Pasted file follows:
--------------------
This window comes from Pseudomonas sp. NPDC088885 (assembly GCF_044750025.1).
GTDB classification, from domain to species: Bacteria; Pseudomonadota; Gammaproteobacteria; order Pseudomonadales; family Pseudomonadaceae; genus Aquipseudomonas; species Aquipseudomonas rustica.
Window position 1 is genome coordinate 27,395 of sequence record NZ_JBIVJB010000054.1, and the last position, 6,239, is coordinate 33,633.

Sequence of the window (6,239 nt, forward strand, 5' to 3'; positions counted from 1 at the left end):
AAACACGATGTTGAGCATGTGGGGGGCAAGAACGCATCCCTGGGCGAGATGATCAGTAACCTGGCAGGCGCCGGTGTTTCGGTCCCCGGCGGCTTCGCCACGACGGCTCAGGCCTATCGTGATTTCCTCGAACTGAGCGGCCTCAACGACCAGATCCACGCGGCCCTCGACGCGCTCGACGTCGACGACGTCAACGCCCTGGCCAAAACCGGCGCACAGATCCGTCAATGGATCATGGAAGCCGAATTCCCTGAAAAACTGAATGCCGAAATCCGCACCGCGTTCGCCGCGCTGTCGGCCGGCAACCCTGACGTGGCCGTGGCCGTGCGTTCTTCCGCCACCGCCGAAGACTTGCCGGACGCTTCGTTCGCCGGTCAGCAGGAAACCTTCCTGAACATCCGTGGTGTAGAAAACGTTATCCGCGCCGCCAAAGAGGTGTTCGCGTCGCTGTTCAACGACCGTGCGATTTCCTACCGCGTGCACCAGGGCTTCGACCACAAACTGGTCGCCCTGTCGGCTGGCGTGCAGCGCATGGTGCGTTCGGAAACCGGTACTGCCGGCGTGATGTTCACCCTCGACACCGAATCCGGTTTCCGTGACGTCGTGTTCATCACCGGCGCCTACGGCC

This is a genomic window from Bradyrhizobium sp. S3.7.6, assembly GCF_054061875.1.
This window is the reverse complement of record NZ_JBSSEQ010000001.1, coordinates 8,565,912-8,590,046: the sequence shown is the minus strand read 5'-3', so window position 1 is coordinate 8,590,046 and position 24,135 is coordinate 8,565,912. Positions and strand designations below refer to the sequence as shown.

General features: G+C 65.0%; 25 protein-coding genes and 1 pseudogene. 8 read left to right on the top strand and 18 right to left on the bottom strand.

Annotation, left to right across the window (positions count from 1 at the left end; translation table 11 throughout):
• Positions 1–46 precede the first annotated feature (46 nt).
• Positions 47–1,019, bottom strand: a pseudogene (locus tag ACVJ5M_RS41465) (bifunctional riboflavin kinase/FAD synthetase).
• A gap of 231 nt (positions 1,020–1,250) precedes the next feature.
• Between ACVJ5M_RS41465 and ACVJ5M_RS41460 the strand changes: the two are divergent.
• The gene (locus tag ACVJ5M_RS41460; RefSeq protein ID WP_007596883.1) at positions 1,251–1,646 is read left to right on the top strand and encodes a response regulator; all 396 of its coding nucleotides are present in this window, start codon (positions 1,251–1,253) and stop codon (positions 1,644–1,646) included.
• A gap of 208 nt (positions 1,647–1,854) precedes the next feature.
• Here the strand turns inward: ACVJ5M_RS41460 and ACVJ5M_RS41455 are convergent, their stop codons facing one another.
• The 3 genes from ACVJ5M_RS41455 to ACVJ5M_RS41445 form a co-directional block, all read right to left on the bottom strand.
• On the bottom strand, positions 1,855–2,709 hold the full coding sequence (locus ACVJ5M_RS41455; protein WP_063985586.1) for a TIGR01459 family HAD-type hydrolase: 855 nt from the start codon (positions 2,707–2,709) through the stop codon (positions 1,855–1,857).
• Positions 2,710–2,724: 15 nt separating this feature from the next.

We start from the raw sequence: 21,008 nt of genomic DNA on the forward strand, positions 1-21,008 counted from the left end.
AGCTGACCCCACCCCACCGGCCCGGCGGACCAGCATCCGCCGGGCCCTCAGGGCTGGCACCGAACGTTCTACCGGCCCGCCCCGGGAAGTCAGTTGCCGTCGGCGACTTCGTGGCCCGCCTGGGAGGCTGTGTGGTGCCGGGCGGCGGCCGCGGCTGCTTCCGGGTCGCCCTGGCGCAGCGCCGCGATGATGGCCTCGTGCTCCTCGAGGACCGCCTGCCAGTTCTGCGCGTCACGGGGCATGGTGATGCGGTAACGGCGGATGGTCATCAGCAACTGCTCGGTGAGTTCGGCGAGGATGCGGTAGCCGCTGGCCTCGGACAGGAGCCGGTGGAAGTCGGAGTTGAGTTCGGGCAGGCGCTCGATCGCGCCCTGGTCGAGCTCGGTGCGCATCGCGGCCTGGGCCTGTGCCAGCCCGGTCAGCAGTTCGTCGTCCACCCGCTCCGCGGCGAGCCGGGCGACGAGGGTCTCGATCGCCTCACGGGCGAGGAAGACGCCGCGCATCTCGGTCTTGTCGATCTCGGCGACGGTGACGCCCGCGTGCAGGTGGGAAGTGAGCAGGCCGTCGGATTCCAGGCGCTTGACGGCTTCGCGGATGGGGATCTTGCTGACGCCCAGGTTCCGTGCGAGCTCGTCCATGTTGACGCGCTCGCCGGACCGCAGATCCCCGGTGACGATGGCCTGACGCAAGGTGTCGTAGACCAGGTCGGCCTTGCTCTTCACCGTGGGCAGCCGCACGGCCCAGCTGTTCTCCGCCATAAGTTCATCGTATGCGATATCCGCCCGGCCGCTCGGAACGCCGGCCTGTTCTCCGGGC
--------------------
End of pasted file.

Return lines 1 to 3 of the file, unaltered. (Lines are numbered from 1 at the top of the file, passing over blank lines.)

This window comes from Pseudomonas sp. NPDC088885 (assembly GCF_044750025.1).
GTDB classification, from domain to species: Bacteria; Pseudomonadota; Gammaproteobacteria; order Pseudomonadales; family Pseudomonadaceae; genus Aquipseudomonas; species Aquipseudomonas rustica.
Window position 1 is genome coordinate 27,395 of sequence record NZ_JBIVJB010000054.1, and the last position, 6,239, is coordinate 33,633.